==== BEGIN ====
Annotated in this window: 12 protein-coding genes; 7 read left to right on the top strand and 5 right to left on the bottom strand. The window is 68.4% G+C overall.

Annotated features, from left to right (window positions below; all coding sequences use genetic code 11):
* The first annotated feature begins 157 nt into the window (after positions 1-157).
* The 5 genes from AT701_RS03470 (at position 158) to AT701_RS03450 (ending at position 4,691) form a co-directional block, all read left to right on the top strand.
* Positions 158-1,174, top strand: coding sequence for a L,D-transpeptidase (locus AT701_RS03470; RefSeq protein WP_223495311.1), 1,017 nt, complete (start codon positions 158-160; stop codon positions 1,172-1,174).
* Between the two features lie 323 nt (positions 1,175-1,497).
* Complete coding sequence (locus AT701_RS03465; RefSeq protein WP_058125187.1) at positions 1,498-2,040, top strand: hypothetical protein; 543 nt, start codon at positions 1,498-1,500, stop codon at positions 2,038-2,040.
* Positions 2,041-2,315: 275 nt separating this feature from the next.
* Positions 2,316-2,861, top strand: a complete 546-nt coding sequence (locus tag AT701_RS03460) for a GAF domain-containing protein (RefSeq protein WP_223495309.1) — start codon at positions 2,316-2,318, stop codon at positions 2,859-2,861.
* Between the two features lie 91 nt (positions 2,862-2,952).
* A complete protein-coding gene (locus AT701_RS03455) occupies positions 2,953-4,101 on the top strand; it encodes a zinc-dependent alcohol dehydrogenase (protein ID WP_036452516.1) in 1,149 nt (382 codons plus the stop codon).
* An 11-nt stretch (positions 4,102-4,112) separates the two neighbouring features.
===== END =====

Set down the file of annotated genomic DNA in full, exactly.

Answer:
Annotated in this window: 12 protein-coding genes; 7 read left to right on the top strand and 5 right to left on the bottom strand. The window is 68.4% G+C overall.

Annotated features, from left to right (window positions below; all coding sequences use genetic code 11):
* The first annotated feature begins 157 nt into the window (after positions 1-157).
* The 5 genes from AT701_RS03470 (at position 158) to AT701_RS03450 (ending at position 4,691) form a co-directional block, all read left to right on the top strand.
* Positions 158-1,174, top strand: coding sequence for a L,D-transpeptidase (locus AT701_RS03470; RefSeq protein WP_223495311.1), 1,017 nt, complete (start codon positions 158-160; stop codon positions 1,172-1,174).
* Between the two features lie 323 nt (positions 1,175-1,497).
* Complete coding sequence (locus AT701_RS03465; RefSeq protein WP_058125187.1) at positions 1,498-2,040, top strand: hypothetical protein; 543 nt, start codon at positions 1,498-1,500, stop codon at positions 2,038-2,040.
* Positions 2,041-2,315: 275 nt separating this feature from the next.
* Positions 2,316-2,861, top strand: a complete 546-nt coding sequence (locus tag AT701_RS03460) for a GAF domain-containing protein (RefSeq protein WP_223495309.1) — start codon at positions 2,316-2,318, stop codon at positions 2,859-2,861.
* Between the two features lie 91 nt (positions 2,862-2,952).
* A complete protein-coding gene (locus AT701_RS03455) occupies positions 2,953-4,101 on the top strand; it encodes a zinc-dependent alcohol dehydrogenase (protein ID WP_036452516.1) in 1,149 nt (382 codons plus the stop codon).
* An 11-nt stretch (positions 4,102-4,112) separates the two neighbouring features.